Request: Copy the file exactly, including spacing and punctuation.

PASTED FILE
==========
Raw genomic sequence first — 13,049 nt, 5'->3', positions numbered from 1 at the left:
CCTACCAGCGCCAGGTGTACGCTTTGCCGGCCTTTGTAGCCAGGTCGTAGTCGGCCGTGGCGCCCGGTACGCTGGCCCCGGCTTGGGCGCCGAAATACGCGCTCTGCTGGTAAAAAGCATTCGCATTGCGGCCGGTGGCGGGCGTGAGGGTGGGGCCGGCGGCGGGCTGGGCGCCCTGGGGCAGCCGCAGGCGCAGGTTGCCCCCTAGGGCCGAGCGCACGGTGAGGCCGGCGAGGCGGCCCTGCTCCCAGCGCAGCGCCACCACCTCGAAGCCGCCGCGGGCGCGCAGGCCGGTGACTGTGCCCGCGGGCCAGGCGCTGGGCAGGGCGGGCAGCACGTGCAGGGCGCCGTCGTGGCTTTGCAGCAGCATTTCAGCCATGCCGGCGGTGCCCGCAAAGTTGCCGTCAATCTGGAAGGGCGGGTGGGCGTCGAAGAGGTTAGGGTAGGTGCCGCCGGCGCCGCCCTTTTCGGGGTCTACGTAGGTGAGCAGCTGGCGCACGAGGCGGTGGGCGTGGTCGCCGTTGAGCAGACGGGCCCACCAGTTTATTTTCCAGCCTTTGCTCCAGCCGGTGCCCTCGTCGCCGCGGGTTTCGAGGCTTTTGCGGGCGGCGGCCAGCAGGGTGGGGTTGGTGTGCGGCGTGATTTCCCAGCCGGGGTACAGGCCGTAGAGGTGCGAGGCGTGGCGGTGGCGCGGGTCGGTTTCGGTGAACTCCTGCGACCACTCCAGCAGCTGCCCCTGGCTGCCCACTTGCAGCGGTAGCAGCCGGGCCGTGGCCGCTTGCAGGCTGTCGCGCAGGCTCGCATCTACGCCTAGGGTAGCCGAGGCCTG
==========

Raw genomic sequence first — 13,049 nt, 5'->3', positions numbered from 1 at the left:
CCTACCAGCGCCAGGTGTACGCTTTGCCGGCCTTTGTAGCCAGGTCGTAGTCGGCCGTGGCGCCCGGTACGCTGGCCCCGGCTTGGGCGCCGAAATACGCGCTCTGCTGGTAAAAAGCATTCGCATTGCGGCCGGTGGCGGGCGTGAGGGTGGGGCCGGCGGCGGGCTGGGCGCCCTGGGGCAGCCGCAGGCGCAGGTTGCCCCCTAGGGCCGAGCGCACGGTGAGGCCGGCGAGGCGGCCCTGCTCCCAGCGCAGCGCCACCACCTCGAAGCCGCCGCGGGCGCGCAGGCCGGTGACTGTGCCCGCGGGCCAGGCGCTGGGCAGGGCGGGCAGCACGTGCAGGGCGCCGTCGTGGCTTTGCAGCAGCATTTCAGCCATGCCGGCGGTGCCCGCAAAGTTGCCGTCAATCTGGAAGGGCGGGTGGGCGTCGAAGAGGTTAGGGTAGGTGCCGCCGGCGCCGCCCTTTTCGGGGTCTACGTAGGTGAGCAGCTGGCGCACGAGGCGGTGGGCGTGGTCGCCGTTGAGCAGACGGGCCCACCAGTTTATTTTCCAGCCTTTGCTCCAGCCGGTGCCCTCGTCGCCGCGGGTTTCGAGGCTTTTGCGGGCGGCGGCCAGCAGGGTGGGGTTGGTGTGCGGCGTGATTTCCCAGCCGGGGTACAGGCCGTAGAGGTGCGAGGCGTGGCGGTGGCGCGGGTCGGTTTCGGTGAACTCCTGCGACCACTCCAGCAGCTGCCCCTGGCTGCCCACTTGCAGCGGTAGCAGCCGGGCCGTGGCCGCTTGCAGGCTGTCGCGCAGGCTCGCATCTACGCCTAGGGTAGCCGAGGCCTG